As most of you probably know, I used to be a troper. In fact, I’ve submitted like five articles to the wiki itself. Not much, but… whatever.
One of those five was this trope, the “Divorced Installment.” And reading its page again, it’s probably one of my first experiences with creator’s remorse, where I regret making something.
Or at least the form it came out in.
Just look at how the trope is defined. For clarity I decide to instead define it by what it isn’t, because back then I didn’t know how to word things and was concerned with people understanding it (which, on TV Tropes, is a legitimate problem), but reality I could probably have just said “This is when a work was part of a series originally but is rewritten to have all evidence of its original franchise removed. Often done for the sake of turning a continuation or even a fanfic into an original story, though there are rare cases where the work is divorced from one franchise in order to become a Dolled-Up Installment of another!”
Nevertheless, the way its written gets the point across… at least, the first two bullet points do. Then you get to the third one:
* With some exceptions, this trope is not about an idea changing into a completely different idea during the creative process. The only exception is if an idea started out as an installment of a franchise and turned into either something original, or an installment of a completely different franchise. If an author starts out writing a story about cats but it ends up being about cyborgs, it’s not this trope. But if an author starts out writing a Sherlock Holmes book and winds up turning it into something original, it is this trope. If he starts out writing Sherlock Holmes and then turns it into a James Bond book, it is also this trope. Yes, this trope can overlap with Dolled-Up Installment, and often does—see the examples.
If I could travel back to see my younger self when I was writing this, I would point out how absolutely balls ridiculous this reads. Why is this even here?
Well, being the author, I know exactly why: It’s because I felt pressured to pander to the tropers. See, when you submit a new trope, it goes through a “discussion” phase (at least it did back then, I don’t know about now) where people basically give it a trial run and see if they’ll be able to come up with examples and make something out of it.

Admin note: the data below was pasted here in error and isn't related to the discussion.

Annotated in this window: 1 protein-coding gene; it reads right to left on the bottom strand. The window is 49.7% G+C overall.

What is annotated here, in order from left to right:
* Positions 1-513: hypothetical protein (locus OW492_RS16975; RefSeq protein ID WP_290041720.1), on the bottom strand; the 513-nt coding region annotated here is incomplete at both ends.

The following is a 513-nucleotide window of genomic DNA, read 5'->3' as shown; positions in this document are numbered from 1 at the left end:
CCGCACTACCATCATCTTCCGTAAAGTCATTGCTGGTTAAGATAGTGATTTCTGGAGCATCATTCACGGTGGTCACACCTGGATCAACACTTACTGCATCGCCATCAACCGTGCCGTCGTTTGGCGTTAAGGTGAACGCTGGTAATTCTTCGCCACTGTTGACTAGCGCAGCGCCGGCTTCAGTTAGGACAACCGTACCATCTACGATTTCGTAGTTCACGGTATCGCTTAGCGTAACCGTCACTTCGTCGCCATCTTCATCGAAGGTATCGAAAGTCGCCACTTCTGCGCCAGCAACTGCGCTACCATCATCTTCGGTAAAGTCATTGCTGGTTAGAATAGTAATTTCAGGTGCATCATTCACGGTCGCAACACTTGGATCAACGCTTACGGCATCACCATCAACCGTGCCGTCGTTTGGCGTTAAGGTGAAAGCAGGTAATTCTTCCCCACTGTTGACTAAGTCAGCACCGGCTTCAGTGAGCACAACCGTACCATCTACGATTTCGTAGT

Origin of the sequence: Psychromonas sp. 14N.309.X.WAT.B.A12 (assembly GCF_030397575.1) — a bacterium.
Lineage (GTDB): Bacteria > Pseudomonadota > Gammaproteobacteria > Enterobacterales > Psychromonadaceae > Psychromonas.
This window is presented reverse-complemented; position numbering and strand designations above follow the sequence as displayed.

During the discussion phase, a lot of examples were things such as “Van Damme’s Cyborg was originally going to be a Masters of the Universe sequel” (which you’ll notice actually made it to the trope page), which aren’t really what I thought the trope should be about. I was more looking for instances where a Ranma 1/2 game that was released in Japan gets turned into a no-name brawler when its released in the USA, because I thought that kind of stuff was interesting.
And I made that clear during the discussion phase.
But the response I got was basically them whining that “It’s too hard to think of examples if you limit it like that!”
Since thi was when I still thought of Tropers as “my friends,” I gave in, and added that third bit.
And now the trope is basically broken in half, with some examples being genuine divorcees (IE works of fiction that were actually published and released originally as part of an established franchise in one location but were turned into unrelated works in another region) but the majority of them basically amount to “During the drafting phase, some creator considered making this an installment of Franchise X before deciding not to,” which I feel should have its own category (in fact, it basically does–that kind of thing is called “Serial Numbers Filed Off” or something like that). But if course if I were to suggest that, I’d probably get all sorts of bawwing and crying over change (just like how a lot of tropers still use those annoying Japanese terms that don’t make sense or insist on using dead terms like “Spikeification”).
Thus, I gave the world a broken trope. And I really wish I could undo it.
Live and learn.